Recipe for Robust Revision

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As a person new to grilling, I recalled a truth that once meat is cooked, it remains more flavorful if it rests before cutting and serving. This allows the juices which escaped to the middle while over the flames to reestablish themselves throughout, bringing moisture to every bit. If you cut into it while the meat is too hot, much of this valuable flavor will dribble out. So toss the salad, refresh beverages, and give a word of thanks as you inhale the aroma before taking the first bite.

grilling meatThe same is true for your writing. Like resting the roast, rest your draft before revising. And while it cools down, rest yourself. Taking a break from the piece is vital before revision to clear your perceptions and come back fresh. 24 hours will do, but I like 48. If under a tight deadline, change your perspective through working on something else, having lunch, reading a bit, or getting away from your writing desk by exercising, meditating or talking to a friend.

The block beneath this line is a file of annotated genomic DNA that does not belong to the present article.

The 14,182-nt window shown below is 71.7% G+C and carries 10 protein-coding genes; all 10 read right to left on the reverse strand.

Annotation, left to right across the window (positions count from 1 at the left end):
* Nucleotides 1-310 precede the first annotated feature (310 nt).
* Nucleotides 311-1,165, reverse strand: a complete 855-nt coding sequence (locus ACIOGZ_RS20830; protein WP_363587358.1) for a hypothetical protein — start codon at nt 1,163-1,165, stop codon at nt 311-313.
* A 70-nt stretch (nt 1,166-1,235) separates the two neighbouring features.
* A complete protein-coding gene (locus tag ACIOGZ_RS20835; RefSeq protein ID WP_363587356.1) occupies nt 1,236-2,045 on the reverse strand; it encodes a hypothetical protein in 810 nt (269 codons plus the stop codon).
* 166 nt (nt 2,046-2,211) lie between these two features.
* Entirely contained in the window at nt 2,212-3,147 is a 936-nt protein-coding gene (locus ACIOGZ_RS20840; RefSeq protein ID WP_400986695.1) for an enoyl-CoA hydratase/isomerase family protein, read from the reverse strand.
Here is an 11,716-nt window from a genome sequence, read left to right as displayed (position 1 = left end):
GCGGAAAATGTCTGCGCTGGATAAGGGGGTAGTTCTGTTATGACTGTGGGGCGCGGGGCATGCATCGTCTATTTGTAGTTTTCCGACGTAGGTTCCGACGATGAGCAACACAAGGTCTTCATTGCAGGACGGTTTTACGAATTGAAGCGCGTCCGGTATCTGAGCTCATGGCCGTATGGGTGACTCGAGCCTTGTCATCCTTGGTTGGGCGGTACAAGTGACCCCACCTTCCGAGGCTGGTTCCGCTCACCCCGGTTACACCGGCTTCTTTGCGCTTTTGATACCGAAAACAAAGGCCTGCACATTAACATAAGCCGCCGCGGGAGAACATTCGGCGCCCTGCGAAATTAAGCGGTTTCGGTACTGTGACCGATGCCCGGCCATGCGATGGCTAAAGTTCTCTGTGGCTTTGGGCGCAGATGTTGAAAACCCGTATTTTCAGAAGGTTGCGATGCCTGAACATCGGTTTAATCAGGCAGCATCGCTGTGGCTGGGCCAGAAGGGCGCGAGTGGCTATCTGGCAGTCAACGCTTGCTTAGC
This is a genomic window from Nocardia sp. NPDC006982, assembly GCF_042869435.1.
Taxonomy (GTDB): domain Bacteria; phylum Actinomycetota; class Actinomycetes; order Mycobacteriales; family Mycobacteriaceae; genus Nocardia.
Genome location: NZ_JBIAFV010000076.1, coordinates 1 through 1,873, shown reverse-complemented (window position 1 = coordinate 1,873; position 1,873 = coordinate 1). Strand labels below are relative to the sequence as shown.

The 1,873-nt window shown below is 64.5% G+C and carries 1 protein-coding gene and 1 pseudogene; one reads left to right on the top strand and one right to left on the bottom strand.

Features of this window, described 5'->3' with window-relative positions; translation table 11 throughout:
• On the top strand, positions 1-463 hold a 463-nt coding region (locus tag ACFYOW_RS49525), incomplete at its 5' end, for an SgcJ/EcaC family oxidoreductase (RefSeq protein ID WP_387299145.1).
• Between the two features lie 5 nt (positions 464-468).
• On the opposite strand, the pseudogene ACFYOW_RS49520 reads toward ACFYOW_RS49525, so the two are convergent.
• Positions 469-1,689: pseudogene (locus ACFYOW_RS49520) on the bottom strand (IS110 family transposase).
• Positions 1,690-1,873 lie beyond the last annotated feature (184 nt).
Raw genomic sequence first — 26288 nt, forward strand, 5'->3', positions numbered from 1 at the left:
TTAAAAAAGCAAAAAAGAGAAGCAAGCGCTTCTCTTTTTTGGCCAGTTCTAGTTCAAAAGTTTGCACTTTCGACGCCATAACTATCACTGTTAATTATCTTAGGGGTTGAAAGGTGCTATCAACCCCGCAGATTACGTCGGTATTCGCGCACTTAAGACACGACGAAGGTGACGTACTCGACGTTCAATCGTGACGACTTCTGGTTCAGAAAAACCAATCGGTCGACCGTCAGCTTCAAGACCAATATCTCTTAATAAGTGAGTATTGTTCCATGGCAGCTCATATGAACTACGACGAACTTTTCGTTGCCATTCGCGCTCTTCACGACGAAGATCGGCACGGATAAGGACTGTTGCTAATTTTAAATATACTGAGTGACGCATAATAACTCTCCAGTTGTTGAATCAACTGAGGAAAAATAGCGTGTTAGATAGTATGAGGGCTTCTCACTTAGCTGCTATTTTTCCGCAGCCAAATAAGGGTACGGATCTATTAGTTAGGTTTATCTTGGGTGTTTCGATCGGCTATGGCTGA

Return to your writing with a renewed appetite to genuinely experience its flavor. As you savor, you can easily notice what parts are juicy and which ones need an infusion of creative essence. Consider taking steps with revision beginning with a perusal of the work as a whole, making broad directives in the margin like “edit down,” “choose one,” “divide sentences,” “awkward,” and a personal favorite, “?” Don’t cut into it just yet. Examine it before scrutinizing line-by-line, before chewing on it word-by-word.

With grilling, the results rest with the fire and timing. Robust revision involves passion and perseverance with plenty of room for patience.

1 Comment

  1. Sheryl on July 9, 2014 at 1:28 AM

    Wayne, I love this post! And little did I know that there was a good reason I’ve been letting my drafts “rest” for so long. Ooops, it’s been a little over 48 hours, though.

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